Another way is to look at grant-funded programs. Philanthropic agencies usually have some sort of change or reform agenda; the trick is finding an agency with an agenda you find congenial, and that needs the skills you bring. One fairly common model is a grant that funds a partnership between a social service agency and a community college, usually teaching non-credit courses for targeted populations in specific niche occupations. Introducing yourself to the continuing-ed side of your college and expressing interest in working with them can open up opportunities in ways that are hard to anticipate.

Nonprofits and various ngo's often do the kind of work that seems to speak to you, though you'd have to figure out what your unique contribution would be. If it won't be on the financial or technical side, it could be on the fundraising or publicity side. I wouldn't expect to find a full-time, decent-paying job right out of the gate, but if you're willing to take baby steps, you might be able to find a niche.

Of course, there's always writing. That's my personal fave.

I'm reasonably sure that some of my wise and worldly readers have something to offer on this one, so I'll put out an open call. Does anyone know another way to make a living while fighting the good fight?

Good luck!

Have a question? Ask the Administrator at deandad (at) gmail (dot) com.

Monday, February 01, 2010

 

Wisdom and Knowledge

In ninth grade, I had a wonderful, high-energy social studies teacher whose favorite exhortation was "wisdom and knowledge!" He'd usually punctuate it by thwacking his yardstick against a desk while we took notes. At the time, it was an entertaining shtick, and I didn't think much about the distinction between wisdom and knowledge.

With age and experience, though, I'm beginning to appreciate the difference.

Knowledge is cumulative. The more you know, the more you know. Knowledge can be stored, transmitted, shared, hoarded, traded, taught, learned, and even brandished. People who are "quick studies" can accumulate a surprising amount of it in a short time. Both trivia and timeless truths can be knowledge.

Wisdom is different. It's about knowing the relative importance of different things, and knowing what can be downplayed or ignored. It's closer to 'intuition' than to 'knowledge,' in that it's difficult to store, hoard, transmit, etc. It's hard to 'cram' wisdom, and some people just never quite get it. Wisdom can discern the difference between the important and the trivial, or the passing and the permanent. My grandfather dropped out of the ninth grade and worked most of his life as an electrical lineman, but he was wise. He knew what to care about and what not to, and allocated his energies accordingly. I always admired that about him. His house had the worst paint job in the Western world, and his fashion sense could be described as idiosyncratic, but he didn't care; he was focused on family, politics, and baseball, and the rest was trivia. He knew exactly who he was.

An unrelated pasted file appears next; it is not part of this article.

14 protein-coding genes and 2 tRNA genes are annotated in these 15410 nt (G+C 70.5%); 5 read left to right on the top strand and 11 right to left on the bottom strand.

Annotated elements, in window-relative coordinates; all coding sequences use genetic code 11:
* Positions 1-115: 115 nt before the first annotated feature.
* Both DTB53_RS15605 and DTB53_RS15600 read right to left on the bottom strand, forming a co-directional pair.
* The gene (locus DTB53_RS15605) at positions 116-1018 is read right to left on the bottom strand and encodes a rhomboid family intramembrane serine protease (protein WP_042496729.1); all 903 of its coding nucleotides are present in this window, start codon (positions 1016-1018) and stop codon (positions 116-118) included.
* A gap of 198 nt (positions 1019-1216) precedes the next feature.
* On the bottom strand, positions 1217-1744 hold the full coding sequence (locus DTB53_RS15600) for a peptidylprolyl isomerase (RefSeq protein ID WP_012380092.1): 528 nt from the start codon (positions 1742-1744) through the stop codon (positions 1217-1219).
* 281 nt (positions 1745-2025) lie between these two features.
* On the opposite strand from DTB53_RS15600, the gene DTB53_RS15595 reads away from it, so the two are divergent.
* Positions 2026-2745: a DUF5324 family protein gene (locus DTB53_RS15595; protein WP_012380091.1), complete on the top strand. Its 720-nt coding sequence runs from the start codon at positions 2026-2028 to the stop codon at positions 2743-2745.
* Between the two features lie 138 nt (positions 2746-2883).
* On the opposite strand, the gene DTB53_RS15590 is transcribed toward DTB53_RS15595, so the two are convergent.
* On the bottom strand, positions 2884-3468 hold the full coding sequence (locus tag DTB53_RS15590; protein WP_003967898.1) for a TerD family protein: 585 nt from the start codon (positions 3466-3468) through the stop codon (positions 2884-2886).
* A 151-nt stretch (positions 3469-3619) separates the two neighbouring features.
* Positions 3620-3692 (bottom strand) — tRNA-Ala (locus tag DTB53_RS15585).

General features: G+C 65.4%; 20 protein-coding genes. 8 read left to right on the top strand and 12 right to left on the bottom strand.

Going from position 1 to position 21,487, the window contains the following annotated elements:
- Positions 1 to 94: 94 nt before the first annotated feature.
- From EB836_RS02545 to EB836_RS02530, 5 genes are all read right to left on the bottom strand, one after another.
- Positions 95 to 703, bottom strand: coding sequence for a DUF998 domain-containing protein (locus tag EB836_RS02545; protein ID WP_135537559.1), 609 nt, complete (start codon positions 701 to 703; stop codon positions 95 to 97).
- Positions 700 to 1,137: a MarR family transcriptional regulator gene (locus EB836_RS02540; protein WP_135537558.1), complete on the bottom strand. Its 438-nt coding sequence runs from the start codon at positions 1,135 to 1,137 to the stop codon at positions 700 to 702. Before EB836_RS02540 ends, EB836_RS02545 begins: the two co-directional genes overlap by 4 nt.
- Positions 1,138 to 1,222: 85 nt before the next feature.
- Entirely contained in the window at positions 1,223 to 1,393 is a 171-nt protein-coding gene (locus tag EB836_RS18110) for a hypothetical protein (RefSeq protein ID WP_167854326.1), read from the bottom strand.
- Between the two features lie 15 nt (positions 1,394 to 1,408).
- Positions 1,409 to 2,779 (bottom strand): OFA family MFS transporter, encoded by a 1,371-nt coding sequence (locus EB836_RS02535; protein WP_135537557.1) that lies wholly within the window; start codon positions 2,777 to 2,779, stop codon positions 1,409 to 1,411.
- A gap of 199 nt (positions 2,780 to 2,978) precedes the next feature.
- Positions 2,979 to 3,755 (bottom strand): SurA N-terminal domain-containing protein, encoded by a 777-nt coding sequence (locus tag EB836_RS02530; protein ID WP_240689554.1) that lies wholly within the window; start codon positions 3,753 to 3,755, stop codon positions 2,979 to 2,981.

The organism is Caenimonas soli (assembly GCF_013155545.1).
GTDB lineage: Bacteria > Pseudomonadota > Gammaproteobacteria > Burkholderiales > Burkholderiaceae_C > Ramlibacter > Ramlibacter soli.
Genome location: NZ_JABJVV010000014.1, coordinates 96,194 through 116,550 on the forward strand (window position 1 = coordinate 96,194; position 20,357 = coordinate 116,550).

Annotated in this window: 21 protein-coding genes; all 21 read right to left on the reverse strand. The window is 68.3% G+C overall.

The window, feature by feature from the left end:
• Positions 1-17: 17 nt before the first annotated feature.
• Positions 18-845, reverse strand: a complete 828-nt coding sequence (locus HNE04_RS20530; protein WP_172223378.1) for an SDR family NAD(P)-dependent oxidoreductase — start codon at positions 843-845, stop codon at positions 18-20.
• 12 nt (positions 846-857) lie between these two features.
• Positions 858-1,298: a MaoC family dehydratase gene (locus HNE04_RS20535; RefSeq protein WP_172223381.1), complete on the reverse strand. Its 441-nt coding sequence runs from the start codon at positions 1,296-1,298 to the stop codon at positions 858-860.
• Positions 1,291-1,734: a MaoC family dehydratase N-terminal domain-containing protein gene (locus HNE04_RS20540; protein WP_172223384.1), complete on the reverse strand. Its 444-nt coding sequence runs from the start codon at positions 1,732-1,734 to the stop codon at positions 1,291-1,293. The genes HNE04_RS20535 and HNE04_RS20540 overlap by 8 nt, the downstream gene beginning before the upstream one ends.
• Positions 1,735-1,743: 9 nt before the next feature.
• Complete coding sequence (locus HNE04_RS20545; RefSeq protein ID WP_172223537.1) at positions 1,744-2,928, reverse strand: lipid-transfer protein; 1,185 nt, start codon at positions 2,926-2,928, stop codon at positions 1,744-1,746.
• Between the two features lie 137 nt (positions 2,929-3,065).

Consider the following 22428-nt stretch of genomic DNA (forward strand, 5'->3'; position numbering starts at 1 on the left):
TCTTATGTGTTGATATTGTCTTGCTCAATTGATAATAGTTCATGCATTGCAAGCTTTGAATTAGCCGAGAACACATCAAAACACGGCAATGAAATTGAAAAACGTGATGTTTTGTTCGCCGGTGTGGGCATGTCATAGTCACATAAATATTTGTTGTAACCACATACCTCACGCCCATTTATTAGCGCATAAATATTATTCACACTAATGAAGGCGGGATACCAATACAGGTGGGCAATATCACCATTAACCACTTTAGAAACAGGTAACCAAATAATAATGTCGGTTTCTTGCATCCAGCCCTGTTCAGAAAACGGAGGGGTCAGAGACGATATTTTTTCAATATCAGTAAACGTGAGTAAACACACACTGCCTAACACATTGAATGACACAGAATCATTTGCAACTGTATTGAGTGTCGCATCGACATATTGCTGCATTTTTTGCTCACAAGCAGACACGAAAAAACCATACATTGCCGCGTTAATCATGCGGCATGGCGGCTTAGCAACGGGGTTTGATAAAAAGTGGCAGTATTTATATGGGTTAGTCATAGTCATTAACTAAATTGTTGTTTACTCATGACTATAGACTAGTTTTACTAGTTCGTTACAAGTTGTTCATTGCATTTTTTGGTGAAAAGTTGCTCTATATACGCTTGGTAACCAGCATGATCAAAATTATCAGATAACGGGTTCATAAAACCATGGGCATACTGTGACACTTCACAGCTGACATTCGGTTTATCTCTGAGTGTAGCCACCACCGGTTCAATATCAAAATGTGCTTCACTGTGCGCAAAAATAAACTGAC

We could use some of that wisdom locally, in preparing next year's budget. There's plenty of knowledge flying around: the governor wants to propose figure x, various legislators are thinking figures d through j, and state tax revenue projections fall somewhere between 'ambiguous' and 'pulling numbers out of a hat.' If you want it, there's warrant for projecting any one of dozens of different outcomes, each with different implications for what we can afford.

Wisdom, here, comes in the form of knowing what to ignore. Some numbers are just wishful thinking or political posturing, and others are actually realistic. Discerning what to discount and what to take seriously is far more important than knowing the exact figure with which someone will grandstand.

The relevance now is that any tuition increase has to be approved by the Board of Trustees, and the Board will likely be more or less open to increases depending on what it expects will happen at the state level. If the best case scenario comes to pass, then passing a tuition increase would just seem punitive to the students. If the worse case scenario comes to pass and we don't have a significant tuition increase, heaven help us all. For various reasons, the Board has to make its decision before the state has to make its decision, so the game is "guess the gap." By necessity, that involves weighing unknowns, which means guessing likelihoods.

If we base the proposal we bring to the Board on the latest-and-most-inside knowledge, we take the very real risk of basing a crucial decision on a number that was never meant to be taken literally. (Initial proposals are often understood by those making them to be strategic, whether highball or lowball.) If we go in with too much optimism and get it wrong, we wind up in much worse shape. If we go in too pessimistic and get it wrong, we inflict needless pain on students, and damage our own future credibility. But the answer is probably not to be found entirely in more assiduous information-gathering. In fact, in many ways, the trick is to block out the more outlandish numbers, and to go with as realistic a projection as experience-based intuition can generate.

Wanted: budgetary wisdom. Apply within.